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Article: Truthmaking, metaethics, and creeping minimalism

TitleTruthmaking, metaethics, and creeping minimalism
Authors
KeywordsMoral realism
Truth
Deflationism
Truthmaking
Quasi-realism
Issue Date2013
Citation
Philosophical Studies, 2013, v. 163, n. 1, p. 213-232 How to Cite?
AbstractCreeping minimalism threatens to cloud the distinction between realist and anti-realist metaethical views. When anti-realist views equip themselves with minimalist theories of truth and other semantic notions, they are able to take on more and more of the doctrines of realism (such as the existence of moral truths, facts, and beliefs). But then they start to look suspiciously like realist views. I suggest that creeping minimalism is a problem only if moral realism is understood primarily as a semantic doctrine. I argue that moral realism is better understood instead as a metaphysical doctrine. As a result, we can usefully regiment the metaethical debate into one about moral truthmakers: In virtue of what are moral judgments true? I show how the notion of truthmaking has been simmering just below the surface of the metaethical debate, and how it reveals one metaethical view (quasi-realism) to be a stronger contender than the others. © 2011 Springer Science+Business Media B.V.
Persistent Identifierhttp://hdl.handle.net/10722/202185
ISSN
2015 SCImago Journal Rankings: 1.263
ISI Accession Number ID

 

DC FieldValueLanguage
dc.contributor.authorAsay, Jamin-
dc.date.accessioned2014-08-22T02:57:46Z-
dc.date.available2014-08-22T02:57:46Z-
dc.date.issued2013-
dc.identifier.citationPhilosophical Studies, 2013, v. 163, n. 1, p. 213-232-
dc.identifier.issn0031-8116-
dc.identifier.urihttp://hdl.handle.net/10722/202185-
dc.description.abstractCreeping minimalism threatens to cloud the distinction between realist and anti-realist metaethical views. When anti-realist views equip themselves with minimalist theories of truth and other semantic notions, they are able to take on more and more of the doctrines of realism (such as the existence of moral truths, facts, and beliefs). But then they start to look suspiciously like realist views. I suggest that creeping minimalism is a problem only if moral realism is understood primarily as a semantic doctrine. I argue that moral realism is better understood instead as a metaphysical doctrine. As a result, we can usefully regiment the metaethical debate into one about moral truthmakers: In virtue of what are moral judgments true? I show how the notion of truthmaking has been simmering just below the surface of the metaethical debate, and how it reveals one metaethical view (quasi-realism) to be a stronger contender than the others. © 2011 Springer Science+Business Media B.V.-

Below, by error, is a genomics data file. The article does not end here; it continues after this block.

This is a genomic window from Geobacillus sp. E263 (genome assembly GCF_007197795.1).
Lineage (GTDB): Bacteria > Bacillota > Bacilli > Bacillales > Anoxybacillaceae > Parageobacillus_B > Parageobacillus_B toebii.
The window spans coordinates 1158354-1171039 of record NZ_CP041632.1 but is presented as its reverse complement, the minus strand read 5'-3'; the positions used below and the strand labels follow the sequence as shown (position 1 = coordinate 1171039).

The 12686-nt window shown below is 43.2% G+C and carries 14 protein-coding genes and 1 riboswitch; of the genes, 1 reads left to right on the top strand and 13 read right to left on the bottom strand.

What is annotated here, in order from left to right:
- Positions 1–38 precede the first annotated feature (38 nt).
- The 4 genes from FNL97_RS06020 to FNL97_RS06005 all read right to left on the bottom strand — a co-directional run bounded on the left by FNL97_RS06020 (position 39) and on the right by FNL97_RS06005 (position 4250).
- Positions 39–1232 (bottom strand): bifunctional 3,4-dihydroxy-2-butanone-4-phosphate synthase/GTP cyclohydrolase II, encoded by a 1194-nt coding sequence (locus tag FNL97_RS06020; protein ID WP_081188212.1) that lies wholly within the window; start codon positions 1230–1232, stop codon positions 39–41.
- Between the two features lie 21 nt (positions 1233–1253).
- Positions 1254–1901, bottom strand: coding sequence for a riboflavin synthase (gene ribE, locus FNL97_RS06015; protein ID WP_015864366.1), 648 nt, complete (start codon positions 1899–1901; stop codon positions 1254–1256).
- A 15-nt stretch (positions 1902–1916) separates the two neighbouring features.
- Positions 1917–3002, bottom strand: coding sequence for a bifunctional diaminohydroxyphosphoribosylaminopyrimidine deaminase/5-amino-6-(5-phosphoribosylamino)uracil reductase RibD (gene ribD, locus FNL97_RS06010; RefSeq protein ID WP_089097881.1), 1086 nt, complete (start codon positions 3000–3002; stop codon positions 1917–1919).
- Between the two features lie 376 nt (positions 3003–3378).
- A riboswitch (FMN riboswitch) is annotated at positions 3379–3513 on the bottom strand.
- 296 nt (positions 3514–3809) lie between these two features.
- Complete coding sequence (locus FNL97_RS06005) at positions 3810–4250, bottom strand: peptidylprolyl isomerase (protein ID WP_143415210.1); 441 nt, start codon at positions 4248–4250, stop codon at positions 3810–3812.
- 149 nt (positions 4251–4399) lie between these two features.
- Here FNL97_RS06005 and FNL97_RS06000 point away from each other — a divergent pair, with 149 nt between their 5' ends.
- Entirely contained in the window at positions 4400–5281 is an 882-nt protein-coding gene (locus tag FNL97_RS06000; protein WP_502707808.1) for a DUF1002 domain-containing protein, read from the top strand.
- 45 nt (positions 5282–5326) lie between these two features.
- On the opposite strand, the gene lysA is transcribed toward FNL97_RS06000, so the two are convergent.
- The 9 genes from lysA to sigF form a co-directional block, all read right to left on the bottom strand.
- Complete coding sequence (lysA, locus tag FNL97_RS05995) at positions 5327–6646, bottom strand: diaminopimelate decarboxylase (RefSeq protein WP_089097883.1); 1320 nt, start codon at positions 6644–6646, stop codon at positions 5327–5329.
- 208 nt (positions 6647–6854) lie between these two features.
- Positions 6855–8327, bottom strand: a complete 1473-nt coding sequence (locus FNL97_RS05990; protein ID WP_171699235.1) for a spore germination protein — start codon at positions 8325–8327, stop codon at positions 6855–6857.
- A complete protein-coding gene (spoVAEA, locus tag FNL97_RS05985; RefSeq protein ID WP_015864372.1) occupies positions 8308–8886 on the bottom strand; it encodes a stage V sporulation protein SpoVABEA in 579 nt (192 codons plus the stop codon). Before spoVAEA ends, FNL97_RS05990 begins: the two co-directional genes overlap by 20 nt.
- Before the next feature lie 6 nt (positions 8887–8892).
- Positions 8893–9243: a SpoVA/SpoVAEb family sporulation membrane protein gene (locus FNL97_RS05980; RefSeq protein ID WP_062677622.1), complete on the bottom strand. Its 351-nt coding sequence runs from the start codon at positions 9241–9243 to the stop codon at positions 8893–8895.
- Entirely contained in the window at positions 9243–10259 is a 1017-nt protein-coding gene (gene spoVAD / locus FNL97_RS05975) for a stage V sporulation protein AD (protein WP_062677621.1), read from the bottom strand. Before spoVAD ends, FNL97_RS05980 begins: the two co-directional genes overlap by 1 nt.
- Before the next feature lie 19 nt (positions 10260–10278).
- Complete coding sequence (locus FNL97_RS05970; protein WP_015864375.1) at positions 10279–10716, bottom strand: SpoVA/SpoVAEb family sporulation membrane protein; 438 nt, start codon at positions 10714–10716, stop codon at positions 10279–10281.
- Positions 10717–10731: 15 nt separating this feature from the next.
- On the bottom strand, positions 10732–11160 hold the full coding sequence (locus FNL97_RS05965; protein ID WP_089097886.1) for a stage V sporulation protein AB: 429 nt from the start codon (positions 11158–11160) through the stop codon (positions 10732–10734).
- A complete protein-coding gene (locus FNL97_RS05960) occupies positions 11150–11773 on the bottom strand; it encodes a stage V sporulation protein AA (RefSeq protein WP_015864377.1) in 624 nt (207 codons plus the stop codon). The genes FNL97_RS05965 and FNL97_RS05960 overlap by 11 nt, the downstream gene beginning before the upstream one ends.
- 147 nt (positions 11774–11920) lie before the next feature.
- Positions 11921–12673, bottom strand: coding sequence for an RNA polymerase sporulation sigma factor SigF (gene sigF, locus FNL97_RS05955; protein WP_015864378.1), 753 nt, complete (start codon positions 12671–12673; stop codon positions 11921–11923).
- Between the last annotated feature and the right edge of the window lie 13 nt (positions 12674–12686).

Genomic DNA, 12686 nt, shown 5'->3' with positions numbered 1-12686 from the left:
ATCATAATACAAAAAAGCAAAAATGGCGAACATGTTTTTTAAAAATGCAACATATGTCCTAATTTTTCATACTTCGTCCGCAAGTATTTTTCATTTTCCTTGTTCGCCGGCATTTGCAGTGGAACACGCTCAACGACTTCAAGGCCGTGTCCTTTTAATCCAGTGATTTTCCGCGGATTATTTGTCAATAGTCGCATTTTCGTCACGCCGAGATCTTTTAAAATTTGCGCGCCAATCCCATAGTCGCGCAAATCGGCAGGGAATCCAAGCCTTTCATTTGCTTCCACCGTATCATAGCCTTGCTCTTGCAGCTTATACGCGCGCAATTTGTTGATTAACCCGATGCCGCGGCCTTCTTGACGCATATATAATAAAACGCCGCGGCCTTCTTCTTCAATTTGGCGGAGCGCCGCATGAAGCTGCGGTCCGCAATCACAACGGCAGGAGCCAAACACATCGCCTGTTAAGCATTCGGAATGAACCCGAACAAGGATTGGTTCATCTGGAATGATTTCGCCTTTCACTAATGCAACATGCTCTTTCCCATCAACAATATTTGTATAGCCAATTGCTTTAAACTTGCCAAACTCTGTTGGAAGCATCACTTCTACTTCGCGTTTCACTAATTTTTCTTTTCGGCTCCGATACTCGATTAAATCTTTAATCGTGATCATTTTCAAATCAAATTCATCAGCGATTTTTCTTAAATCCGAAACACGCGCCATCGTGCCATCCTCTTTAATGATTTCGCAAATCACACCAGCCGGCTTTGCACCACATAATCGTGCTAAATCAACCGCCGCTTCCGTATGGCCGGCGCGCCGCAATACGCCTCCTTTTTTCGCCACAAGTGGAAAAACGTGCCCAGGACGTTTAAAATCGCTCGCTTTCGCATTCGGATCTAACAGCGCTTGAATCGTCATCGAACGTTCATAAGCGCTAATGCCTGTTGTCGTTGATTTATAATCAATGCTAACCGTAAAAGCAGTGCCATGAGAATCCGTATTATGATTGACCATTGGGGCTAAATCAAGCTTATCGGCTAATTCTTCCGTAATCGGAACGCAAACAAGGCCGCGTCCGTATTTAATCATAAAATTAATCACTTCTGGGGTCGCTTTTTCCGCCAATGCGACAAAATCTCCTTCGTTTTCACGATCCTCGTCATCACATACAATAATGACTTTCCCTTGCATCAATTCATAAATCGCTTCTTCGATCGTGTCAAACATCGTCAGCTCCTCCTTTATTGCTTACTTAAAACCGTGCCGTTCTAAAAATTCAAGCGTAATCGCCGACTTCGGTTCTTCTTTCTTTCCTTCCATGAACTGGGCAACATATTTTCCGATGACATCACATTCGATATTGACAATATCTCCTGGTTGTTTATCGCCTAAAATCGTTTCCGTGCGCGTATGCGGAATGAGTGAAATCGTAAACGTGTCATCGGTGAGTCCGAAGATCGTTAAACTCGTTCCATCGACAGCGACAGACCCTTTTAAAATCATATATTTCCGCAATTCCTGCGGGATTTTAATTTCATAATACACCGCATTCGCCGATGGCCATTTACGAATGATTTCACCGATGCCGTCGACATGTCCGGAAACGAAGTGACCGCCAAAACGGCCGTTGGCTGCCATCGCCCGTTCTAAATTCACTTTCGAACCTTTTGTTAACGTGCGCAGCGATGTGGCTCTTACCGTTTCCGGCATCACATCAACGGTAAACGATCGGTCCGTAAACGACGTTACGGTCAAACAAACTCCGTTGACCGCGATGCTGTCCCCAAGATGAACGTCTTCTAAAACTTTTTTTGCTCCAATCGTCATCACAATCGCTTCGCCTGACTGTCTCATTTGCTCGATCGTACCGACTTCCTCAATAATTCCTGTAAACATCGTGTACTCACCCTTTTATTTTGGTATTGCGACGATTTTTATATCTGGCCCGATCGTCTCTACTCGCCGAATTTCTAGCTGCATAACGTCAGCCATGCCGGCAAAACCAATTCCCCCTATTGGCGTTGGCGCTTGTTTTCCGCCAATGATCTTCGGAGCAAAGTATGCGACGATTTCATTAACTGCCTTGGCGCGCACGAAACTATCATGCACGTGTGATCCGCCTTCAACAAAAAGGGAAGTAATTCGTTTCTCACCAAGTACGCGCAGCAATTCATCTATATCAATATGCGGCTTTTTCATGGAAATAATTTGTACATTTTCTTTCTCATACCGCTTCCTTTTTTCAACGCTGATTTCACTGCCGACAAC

dc.languageeng-
dc.relation.ispartofPhilosophical Studies-
dc.subjectMoral realism-
dc.subjectTruth-
dc.subjectDeflationism-
dc.subjectTruthmaking-
dc.subjectQuasi-realism-
dc.titleTruthmaking, metaethics, and creeping minimalism-
dc.typeArticle-
dc.description.naturelink_to_subscribed_fulltext-
dc.identifier.doi10.1007/s11098-011-9808-0-
dc.identifier.scopuseid_2-s2.0-84875064791-
dc.identifier.volume163-
dc.identifier.issue1-
dc.identifier.spage213-
dc.identifier.epage232-
dc.identifier.eissn1573-0883-
dc.identifier.isiWOS:000316392700020-

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